• If the patient needs a great deal of support then a bucket chair is used.
  • Comfortable chairs are such as they remove much of the active part of sitting which is an active process.
  • The bucket chair provides a great deal of support. In the early days after stroke patients can tire quickly doing even very basic tasks such as sitting out, but this usually improves.
  • In many organisations, the role of OT and PT often merges and many work together as a team and this is often optimal in delivering the most therapy in a window of time without the patient losing their concentration or becoming functionally fatigued.
Complications to prevent or detect and manage
  • Recurrent stroke
  • DVT
  • Dysphagia
  • Malnutrition
  • Pressure sores and skin integrity
  • Depression
  • Constipation
  • Faecal incontinence
  • Urinary incontinence

How long

  • If one is setting weekly goals then it soon becomes clear when no further progress is being made and it's at this stage that rehabilitation can be withdrawn.
  • As I explain we try to change the patient but when that stops we change the world around the patient and so therapists may be involved in getting a hospital bed at home or other various aids and appliances which are helpful for the patient. Some patients need the visit of carers to help with personal all daycare
Basic Principles
  • Identify impairments - cognitive, communication, motor, sensory, visual
  • Early mobilisation and sitting out
  • Ensure safe swallow before feeding to avoid aspiration pneumonia. Bedside exam which may be supplemented with videoflouroscopy
  • Assess Nutrition
  • Avoid indwelling catheters
  • Establish bowel/bladder regimen
  • Screen for and manage Depression
  • Manage Constipation
  • Goal setting with patient

The Team

  • All staff should be involved in rehabilitation and much work can be done when therapists are not there.
  • Patients should always be encouraged to do as much for themselves as their abilities and fatigue allow.
  • Therapy staff will leave exercises and activities for the patient to do when they are not present. It is useful if staff and families can continue this work.
  • The rehab staff includes the nurses and health care assistants, the physiotherapist and occupational therapists.
  • Speech and language therapists looking at swallowing and speech, dieticians optimising intake and psychologists looking at those with severe mood impairment.
  • It is important that therapy staff and clinicians discuss patients.
  • I often find a detailed therapy assessment incredibly good at picking up neurology which I may well have missed.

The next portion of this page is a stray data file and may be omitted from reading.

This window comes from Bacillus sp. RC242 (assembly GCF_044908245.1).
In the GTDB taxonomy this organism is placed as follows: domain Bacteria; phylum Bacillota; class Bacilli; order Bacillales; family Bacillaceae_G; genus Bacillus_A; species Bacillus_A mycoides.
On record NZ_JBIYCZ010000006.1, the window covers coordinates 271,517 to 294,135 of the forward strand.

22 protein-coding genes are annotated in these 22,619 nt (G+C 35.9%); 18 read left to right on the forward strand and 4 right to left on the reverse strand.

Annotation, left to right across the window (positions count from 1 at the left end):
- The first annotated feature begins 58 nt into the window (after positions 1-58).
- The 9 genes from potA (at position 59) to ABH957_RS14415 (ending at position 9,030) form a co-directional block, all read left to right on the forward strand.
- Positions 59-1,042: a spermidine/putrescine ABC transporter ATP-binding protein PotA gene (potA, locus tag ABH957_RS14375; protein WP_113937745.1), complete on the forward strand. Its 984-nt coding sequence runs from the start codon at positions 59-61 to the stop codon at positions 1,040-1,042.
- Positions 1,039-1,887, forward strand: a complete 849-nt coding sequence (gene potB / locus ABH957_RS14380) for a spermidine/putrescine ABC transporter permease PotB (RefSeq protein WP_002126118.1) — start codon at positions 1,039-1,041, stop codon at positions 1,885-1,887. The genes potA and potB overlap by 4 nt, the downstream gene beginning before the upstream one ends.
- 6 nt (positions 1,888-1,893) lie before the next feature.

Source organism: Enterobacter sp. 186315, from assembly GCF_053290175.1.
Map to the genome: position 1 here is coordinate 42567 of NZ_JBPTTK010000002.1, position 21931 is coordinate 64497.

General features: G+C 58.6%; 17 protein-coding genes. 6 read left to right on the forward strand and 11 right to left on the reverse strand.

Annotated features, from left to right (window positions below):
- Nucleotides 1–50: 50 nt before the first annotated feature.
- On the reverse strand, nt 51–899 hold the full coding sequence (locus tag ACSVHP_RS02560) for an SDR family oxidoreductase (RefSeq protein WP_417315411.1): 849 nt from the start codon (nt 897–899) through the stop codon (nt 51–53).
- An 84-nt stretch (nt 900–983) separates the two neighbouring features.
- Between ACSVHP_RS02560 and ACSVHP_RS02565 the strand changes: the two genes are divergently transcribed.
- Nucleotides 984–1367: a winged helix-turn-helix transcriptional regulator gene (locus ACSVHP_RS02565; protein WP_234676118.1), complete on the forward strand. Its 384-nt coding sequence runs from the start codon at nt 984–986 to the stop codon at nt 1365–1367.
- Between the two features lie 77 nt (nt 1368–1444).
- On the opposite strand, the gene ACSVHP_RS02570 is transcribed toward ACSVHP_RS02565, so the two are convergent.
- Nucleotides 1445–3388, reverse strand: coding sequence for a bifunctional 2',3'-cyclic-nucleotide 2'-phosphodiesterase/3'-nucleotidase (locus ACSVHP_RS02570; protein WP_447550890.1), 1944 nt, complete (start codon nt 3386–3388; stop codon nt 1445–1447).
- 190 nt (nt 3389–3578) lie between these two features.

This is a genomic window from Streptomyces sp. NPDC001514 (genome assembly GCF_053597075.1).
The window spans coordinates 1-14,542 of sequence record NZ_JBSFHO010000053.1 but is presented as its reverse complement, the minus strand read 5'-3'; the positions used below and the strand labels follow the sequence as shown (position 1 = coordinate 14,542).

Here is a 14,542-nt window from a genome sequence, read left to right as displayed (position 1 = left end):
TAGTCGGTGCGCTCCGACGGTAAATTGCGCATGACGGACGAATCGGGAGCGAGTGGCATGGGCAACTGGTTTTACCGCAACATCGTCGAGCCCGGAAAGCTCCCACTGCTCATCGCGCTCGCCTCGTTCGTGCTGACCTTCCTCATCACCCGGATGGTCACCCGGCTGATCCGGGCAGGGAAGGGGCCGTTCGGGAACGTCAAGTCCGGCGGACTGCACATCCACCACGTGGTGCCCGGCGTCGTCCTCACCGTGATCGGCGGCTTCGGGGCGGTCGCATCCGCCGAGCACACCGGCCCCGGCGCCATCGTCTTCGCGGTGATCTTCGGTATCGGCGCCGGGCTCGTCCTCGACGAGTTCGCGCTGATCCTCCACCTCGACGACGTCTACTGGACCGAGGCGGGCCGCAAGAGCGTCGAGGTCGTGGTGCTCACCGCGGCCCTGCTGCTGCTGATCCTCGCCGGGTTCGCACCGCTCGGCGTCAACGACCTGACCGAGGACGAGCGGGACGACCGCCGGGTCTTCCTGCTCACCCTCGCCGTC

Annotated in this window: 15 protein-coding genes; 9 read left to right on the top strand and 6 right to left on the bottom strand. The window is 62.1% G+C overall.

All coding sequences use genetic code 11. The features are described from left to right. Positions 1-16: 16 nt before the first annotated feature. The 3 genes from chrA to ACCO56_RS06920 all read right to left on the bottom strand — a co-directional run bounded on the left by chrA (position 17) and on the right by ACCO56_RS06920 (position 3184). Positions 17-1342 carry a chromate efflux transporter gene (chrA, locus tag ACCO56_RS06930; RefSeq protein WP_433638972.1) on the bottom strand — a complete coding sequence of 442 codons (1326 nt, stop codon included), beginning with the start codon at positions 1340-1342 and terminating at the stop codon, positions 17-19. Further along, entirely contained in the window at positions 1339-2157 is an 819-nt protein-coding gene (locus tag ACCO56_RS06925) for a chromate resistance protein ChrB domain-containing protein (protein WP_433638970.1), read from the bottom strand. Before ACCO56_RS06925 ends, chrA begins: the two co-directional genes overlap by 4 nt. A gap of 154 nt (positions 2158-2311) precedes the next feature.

• It is important to always respect the advice and help of therapy staff who are often very experienced.
Interdisciplinary team
  • Medical staff - consultant and junior doctors
  • Stroke ward Nurse
  • Physiotherapists and assistants
  • Occupational therapists and assistants
  • Speech and language therapists
  • Social worker
  • Neuropsychologist
  • Dieticians
  • Orthopists

Stages of recovery

Comments
0 Bed bound and unable to sit in chair
1Bed to chair existence. Sits out for short periods < 2 hours
2 Bed to chair existence. Sits out for longer periods > 2 hours
3 Bed to chair existence. Sits out for longer periods > 4 hours and is standing with support
4 Bed to chair existence. Sits out for longer periods > 4 hours and is standing with support of one
5 Bed to chair existence. Sits out for longer periods > 4 hours and is stepping with support of one
6 Sits out normally. Can stand with frame. Steps < 5 m
7 Sits out normally. Can stand with frame. Steps > 5 m
8 Walks with stick short distance< 10 m
9 Walks with stick short distance > 10 m
Outcome measures
  • Stroke severity - NIHSS
  • Upper/Lower limb function - Fugyl meyer
  • Visual perception - line bisection
  • Balance - Berg Balance score
  • Cognition - MMSE, MOCA, Aphasia friendly tools
  • ADLS ; FIM, Barthel
  • Mood screening

Goal setting

  • Therapy is not open ended and can only be justified if it delivers and this can only be determined by setting goals.
  • These must be specific, and patient centred and personalised where possible. They should be measurable and achievable. They need to be realistic within the time determined. Goals can be broken down into long term and short term.
  • Key to good therapy is to constantly move the process on by defining realistic and achievable goals and setting a time for these.
  • It is important to be constantly accessing progress through quantifiable assessments.
  • The patient should be involved in setting goals, especially as things advance. For one patient doing stairs may be a goal.
  • For others that might not be so relevant, and they simply want to be able to walk into the garden safely.
SMART Goals
  • Specific
  • Measurable
  • Achievable
  • Realistic
  • Timed
Outcome measures
  • Stroke severity - NIHSS
  • Upper/Lower limb function - Fugyl meyer